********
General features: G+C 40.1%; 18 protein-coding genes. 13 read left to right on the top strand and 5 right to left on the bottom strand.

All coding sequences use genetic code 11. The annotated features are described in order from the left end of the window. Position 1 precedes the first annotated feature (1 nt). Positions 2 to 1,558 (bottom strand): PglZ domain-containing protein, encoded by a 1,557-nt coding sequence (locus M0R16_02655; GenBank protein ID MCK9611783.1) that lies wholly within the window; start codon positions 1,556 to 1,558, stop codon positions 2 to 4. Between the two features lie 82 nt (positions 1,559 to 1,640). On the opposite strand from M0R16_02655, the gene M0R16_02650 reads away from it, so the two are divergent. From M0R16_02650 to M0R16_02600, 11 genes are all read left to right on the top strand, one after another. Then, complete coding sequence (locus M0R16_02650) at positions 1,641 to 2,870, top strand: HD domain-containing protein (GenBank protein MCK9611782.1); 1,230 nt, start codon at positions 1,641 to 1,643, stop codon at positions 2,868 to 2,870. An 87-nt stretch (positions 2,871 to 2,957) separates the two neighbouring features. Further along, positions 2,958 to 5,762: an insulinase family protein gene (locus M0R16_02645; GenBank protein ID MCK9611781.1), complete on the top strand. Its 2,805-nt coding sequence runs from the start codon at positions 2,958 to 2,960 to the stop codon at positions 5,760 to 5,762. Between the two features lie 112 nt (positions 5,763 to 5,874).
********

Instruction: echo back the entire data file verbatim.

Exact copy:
General features: G+C 40.1%; 18 protein-coding genes. 13 read left to right on the top strand and 5 right to left on the bottom strand.

All coding sequences use genetic code 11. The annotated features are described in order from the left end of the window. Position 1 precedes the first annotated feature (1 nt). Positions 2 to 1,558 (bottom strand): PglZ domain-containing protein, encoded by a 1,557-nt coding sequence (locus M0R16_02655; GenBank protein ID MCK9611783.1) that lies wholly within the window; start codon positions 1,556 to 1,558, stop codon positions 2 to 4. Between the two features lie 82 nt (positions 1,559 to 1,640). On the opposite strand from M0R16_02655, the gene M0R16_02650 reads away from it, so the two are divergent. From M0R16_02650 to M0R16_02600, 11 genes are all read left to right on the top strand, one after another. Then, complete coding sequence (locus M0R16_02650) at positions 1,641 to 2,870, top strand: HD domain-containing protein (GenBank protein MCK9611782.1); 1,230 nt, start codon at positions 1,641 to 1,643, stop codon at positions 2,868 to 2,870. An 87-nt stretch (positions 2,871 to 2,957) separates the two neighbouring features. Further along, positions 2,958 to 5,762: an insulinase family protein gene (locus M0R16_02645; GenBank protein ID MCK9611781.1), complete on the top strand. Its 2,805-nt coding sequence runs from the start codon at positions 2,958 to 2,960 to the stop codon at positions 5,760 to 5,762. Between the two features lie 112 nt (positions 5,763 to 5,874).